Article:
The grandmaster bedroom suite, a more spacious version of the master bedroom, features a serene white background that highlights the lush landscape that one can soak in from the large windows. “The brief for this particular room was to give a little nod to the surrounding gardens in terms of patterns and palette, but they wanted to avoid having a specific season dictate the scheme,” explains the design duo. “We love featuring both old and new—some aspects we were lucky to inherit with the architecture of the property, others we created.”

Timber flooring was brought in to replace the previous carpet treatment, which helped ground the furniture in the room and added a sense of height within a space that had relatively low ceilings. Existing architectural features such as the alcoves and pillars were left largely untouched, except for a rich coat of moss green in the background of the shelves to create a vibrant background for the curated objects and accessories on the shelves.   

The window seat was custom-made by the firm, to help further draw the connection between the client and the outdoor gardens. The bespoke cushions, upholstered in a floral fabric by Michael S Smith, create the perfect aesthetic for the room that’s inspired by the colours of nature.

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In sharp contrast to the predominant Georgian design found throughout the rest of the home, the master en-suite is a chic and modern space. Carrara marble line the vanity unit, backsplash, floor tiles and shower area, creating a contemporary and linear effect. The antique brass accents lend a robust shine to the bathroom.

The other rooms spread throughout the home boast their own unique edges. For owners' young daughter, the designers created a romantic princess-themed room that’s decorated in her favourite shade of pink—a request from the family. “We are always careful to design children’s rooms with timelessness so that the room is able to grow up alongisde them. While this room is whimsical and beguiling, we took care not to mishandle the brief of 'pink'. The walls are in Cuisse De Nymphe Emue by Edward Bulmer, which has enough to proclaim its warm pinkiness without losing any sense of fun.”

The unique coronets atop each bed were sourced from a remote village in north Wales, while a few whimsical hand-painted fairies living on the wardrobe doors were courtesy of a locally commissioned artist. “We had great fun sourcing furnishings from a variety of places, utilising our network of dealers online, in London as well as the West Country,” the designers gushed. “As a design studio we are committed to supporting existing and up and coming British and international artisans, and always look to work with an extremely talented and skilled craftsman to design bespoke pieces for client’s homes.”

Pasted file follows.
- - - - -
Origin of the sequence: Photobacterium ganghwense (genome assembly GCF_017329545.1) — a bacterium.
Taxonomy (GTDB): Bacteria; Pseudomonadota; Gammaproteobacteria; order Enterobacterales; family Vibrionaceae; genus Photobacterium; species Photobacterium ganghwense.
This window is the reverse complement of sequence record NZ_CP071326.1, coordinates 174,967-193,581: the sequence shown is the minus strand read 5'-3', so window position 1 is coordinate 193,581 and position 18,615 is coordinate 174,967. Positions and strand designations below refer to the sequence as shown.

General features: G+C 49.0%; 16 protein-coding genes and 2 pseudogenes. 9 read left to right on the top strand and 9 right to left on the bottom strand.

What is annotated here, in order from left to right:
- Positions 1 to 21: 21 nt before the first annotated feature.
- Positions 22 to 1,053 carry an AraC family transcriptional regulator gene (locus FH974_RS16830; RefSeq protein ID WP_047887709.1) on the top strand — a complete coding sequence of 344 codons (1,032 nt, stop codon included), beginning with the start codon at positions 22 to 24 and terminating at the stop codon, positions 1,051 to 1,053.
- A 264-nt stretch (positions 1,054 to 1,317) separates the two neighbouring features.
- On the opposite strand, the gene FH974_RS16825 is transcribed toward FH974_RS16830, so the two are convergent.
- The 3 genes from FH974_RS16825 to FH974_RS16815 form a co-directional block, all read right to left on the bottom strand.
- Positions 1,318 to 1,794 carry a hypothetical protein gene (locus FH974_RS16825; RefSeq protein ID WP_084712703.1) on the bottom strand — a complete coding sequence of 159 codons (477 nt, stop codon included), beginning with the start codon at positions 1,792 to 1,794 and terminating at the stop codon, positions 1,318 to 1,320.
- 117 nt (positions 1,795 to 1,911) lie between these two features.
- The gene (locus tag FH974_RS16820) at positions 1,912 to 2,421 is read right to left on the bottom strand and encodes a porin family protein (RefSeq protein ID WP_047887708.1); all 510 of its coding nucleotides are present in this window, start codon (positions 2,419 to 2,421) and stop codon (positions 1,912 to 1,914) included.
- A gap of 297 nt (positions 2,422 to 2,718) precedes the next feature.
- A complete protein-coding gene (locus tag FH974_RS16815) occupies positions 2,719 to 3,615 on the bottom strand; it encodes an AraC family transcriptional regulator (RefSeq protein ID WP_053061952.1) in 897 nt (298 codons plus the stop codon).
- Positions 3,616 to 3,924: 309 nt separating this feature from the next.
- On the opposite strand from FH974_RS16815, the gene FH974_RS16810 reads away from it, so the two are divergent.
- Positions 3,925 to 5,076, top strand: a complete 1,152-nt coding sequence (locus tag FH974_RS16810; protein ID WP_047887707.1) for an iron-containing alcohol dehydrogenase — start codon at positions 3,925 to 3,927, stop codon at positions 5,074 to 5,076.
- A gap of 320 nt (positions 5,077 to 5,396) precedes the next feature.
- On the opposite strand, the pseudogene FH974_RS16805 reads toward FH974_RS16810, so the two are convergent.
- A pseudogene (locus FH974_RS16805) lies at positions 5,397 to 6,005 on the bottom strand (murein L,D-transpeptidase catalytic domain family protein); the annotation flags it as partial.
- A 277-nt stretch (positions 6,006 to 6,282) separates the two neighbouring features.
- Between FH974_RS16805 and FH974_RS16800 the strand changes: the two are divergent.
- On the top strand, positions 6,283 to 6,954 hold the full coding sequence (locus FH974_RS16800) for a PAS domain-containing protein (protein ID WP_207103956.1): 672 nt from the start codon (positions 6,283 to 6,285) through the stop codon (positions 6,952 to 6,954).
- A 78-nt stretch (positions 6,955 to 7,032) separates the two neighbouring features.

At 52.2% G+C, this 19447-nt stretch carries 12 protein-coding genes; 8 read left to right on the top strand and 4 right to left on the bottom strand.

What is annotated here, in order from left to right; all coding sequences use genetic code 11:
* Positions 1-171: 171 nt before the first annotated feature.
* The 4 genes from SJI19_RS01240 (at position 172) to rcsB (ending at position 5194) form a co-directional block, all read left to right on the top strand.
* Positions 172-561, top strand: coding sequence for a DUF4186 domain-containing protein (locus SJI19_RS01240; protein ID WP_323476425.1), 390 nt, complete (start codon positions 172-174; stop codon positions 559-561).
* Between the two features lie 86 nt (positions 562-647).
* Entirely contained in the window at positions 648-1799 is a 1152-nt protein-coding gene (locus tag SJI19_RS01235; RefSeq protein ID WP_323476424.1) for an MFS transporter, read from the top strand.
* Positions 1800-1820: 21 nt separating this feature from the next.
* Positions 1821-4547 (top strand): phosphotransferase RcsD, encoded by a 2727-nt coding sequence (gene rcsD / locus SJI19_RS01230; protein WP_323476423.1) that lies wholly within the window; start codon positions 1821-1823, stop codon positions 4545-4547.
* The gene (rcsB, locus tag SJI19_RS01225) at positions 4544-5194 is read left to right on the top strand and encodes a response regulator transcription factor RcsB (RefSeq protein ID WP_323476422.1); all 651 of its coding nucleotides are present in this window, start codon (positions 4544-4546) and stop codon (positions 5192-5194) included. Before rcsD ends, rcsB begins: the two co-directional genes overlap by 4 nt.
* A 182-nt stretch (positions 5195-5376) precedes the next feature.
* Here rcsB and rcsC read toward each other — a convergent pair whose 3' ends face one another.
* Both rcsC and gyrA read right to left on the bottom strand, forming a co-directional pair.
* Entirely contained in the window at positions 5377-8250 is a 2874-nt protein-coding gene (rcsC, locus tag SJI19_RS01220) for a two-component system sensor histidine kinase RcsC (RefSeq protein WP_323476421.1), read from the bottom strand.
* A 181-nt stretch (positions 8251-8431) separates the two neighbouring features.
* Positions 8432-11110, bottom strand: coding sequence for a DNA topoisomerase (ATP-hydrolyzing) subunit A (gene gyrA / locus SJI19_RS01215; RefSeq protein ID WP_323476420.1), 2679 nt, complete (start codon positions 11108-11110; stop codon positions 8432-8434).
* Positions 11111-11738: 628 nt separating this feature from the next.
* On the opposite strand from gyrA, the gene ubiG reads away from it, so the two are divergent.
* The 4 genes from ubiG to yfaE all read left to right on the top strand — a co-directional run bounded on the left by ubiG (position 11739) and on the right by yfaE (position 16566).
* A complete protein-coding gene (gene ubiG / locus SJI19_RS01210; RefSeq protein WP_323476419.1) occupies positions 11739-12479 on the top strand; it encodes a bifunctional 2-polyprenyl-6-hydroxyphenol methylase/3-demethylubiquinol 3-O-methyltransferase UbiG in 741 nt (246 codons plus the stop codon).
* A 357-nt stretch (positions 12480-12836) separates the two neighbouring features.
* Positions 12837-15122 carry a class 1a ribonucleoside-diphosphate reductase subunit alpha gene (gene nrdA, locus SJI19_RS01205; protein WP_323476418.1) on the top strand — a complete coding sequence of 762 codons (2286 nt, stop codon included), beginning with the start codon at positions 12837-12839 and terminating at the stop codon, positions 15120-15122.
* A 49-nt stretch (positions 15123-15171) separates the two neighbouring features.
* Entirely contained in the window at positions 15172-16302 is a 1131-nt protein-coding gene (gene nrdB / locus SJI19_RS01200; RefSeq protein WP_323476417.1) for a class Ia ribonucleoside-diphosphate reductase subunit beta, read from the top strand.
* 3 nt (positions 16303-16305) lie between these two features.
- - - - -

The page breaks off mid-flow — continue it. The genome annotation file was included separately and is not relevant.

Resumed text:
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The ultimate fairytale space continues in the boy’s bedroom, albeit down a different route. Here, the designers crafted a young explorer’s dream room—complete with aviation, cars, and astrological aspects for an adventure to space. The design team was asked to create a room with blues and reds. “The colours used on the walls are stronger than some of the rooms, but we then unified the scheme with the rest of the house by retaining the same carpet and woodwork. We designed bespoke bed throws and cushions to introduce a subtle play on palette, pattern and texture.”

The studio creatively hung a plane model from the ceiling to give it a sense of taking flight, while the matchbox cars that serve as wardrobe handles add a playful touch to the room. The main focal point of the room, however, is the custom-made tent crafted from linen and wool. “Floor space was essential to fit this centrepiece, which is also a real den for weekend camp-ins with the boy’s mates.”

With ​​Christmas Eve as the project's deadline, the tight time crunch was the ultimate challenge that the team faced. “We were given just five months to redecorate this empty house and fill each room with treasures to create the feeling of a personalised family home that had been added to over many years,” says the designers. “This meant that a lot of the items we sourced and fell in love with had too long a lead time or were out of stock, so we had to find alternatives. We worked with a lot of detail so tight deadlines certainly make it harder, but nonetheless, there was real energy throughout this project that made it great fun!”

The result of the team’s dedication and hard work materialised in the form of a warm and welcoming abode that ultimately delighted clients: “Because of the tight deadline, the owners made sure to see the house as it developed, but they were very pleased to be able to move in on the agreed date and enjoy the interiors over Christmas. The children’s bedrooms have become (their) favourite space over time, and they particularly loved some of the items we took care of and time to source, in particular, the Niels Moller chairs.”